• Energy. The Spanish government is expected to approve (i) the sectoral regulation on the development of offshore wind energy and marine energy in Spain, (ii) an order to launch a call for the tender on accessibility in the electricity transport network, and (iii) a new Mining Act.
  • Industry. The approval of a new Industry Act replacing the current act is foreseen this year, along with the development of Strategic Projects for Economic Recovery and Transformation (known as PERTE) on industrial decarbonization.
  • Digital services and artificial intelligence. Some of the provisions set out in the new European Digital Services Act (DSA) affecting online platforms and other intermediaries will come into force in 2023. Moreover, the proposed European regulation on artificial intelligence will continue being processed.
  • Data protection. The European Commission is expected to approve a new adequacy decision for EU-US data transfers.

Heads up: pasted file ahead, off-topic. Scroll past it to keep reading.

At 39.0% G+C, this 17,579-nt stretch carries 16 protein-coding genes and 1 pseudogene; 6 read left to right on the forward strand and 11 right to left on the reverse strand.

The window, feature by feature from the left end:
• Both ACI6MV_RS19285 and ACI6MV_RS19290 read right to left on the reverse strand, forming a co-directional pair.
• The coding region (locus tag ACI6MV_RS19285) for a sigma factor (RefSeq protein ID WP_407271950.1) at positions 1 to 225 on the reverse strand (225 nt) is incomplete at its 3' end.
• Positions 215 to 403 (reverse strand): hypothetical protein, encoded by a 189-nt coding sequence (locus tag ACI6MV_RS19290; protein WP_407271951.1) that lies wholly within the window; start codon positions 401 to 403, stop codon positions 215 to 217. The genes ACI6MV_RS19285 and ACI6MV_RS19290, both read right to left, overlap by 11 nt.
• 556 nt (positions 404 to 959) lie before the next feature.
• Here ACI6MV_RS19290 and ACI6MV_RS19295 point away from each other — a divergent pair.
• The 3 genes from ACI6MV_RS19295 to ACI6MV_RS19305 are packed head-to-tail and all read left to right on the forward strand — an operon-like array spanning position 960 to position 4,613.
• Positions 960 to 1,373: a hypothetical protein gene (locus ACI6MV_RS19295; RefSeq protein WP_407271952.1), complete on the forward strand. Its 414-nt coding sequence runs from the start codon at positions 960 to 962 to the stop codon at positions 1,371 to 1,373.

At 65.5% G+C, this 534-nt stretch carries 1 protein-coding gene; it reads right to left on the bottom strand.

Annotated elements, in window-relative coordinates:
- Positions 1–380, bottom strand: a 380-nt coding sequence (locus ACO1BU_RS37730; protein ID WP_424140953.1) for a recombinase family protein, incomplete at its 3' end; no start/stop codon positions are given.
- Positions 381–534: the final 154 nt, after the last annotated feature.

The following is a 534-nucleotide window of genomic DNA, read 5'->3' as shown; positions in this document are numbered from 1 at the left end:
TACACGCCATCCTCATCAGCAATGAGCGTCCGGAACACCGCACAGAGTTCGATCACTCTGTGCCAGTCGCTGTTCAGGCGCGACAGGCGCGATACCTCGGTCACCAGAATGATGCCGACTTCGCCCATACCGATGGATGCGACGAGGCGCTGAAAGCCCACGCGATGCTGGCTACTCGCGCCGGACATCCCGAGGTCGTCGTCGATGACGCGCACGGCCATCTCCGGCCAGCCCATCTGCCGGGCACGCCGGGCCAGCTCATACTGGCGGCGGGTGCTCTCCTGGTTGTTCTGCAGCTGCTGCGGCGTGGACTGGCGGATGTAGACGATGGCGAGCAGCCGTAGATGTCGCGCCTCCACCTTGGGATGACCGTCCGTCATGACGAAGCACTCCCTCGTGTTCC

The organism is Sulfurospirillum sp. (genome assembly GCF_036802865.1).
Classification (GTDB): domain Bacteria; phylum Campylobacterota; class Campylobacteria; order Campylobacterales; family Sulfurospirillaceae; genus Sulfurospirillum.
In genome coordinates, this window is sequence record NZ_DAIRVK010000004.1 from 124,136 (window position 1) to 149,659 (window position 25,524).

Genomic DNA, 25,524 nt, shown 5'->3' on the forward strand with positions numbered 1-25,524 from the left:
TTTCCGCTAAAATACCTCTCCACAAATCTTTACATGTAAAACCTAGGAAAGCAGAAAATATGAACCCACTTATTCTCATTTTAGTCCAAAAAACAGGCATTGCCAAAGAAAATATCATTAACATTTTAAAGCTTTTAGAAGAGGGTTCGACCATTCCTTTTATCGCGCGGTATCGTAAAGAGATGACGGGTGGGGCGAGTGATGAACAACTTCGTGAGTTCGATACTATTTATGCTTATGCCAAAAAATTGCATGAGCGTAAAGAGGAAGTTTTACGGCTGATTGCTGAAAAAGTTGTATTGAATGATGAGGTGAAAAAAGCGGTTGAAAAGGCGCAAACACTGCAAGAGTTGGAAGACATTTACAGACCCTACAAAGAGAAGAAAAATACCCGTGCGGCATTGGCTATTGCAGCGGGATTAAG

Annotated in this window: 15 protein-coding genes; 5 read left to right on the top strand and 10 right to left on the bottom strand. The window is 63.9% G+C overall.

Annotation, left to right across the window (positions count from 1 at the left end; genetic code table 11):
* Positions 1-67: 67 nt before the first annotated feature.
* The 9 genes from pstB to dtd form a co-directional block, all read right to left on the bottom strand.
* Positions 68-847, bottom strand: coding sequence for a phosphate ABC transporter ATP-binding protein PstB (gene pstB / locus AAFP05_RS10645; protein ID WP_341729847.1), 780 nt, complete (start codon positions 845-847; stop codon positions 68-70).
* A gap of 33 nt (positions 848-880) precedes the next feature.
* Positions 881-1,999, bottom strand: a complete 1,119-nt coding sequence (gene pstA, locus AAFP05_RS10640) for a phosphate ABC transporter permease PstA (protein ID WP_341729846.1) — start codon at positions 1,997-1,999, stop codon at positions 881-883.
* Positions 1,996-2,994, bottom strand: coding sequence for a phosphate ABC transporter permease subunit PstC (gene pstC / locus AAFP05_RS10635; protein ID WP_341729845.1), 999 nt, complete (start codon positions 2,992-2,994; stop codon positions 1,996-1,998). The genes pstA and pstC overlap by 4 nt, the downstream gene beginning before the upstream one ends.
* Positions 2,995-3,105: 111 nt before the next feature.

• Industrial property. In 2023, the Agreement on the Unified Patent Court will enter into force and the processing of the revised Regulation and Directive on industrial designs will move forward.
  • Capital markets. The future framework law regulating Spanish securities markets and investment services and its three implementing regulations will continue being processed.

    The European Commission is currently processing several legislative proposals aimed at simplifying the rules for admission to trading on EU capital markets.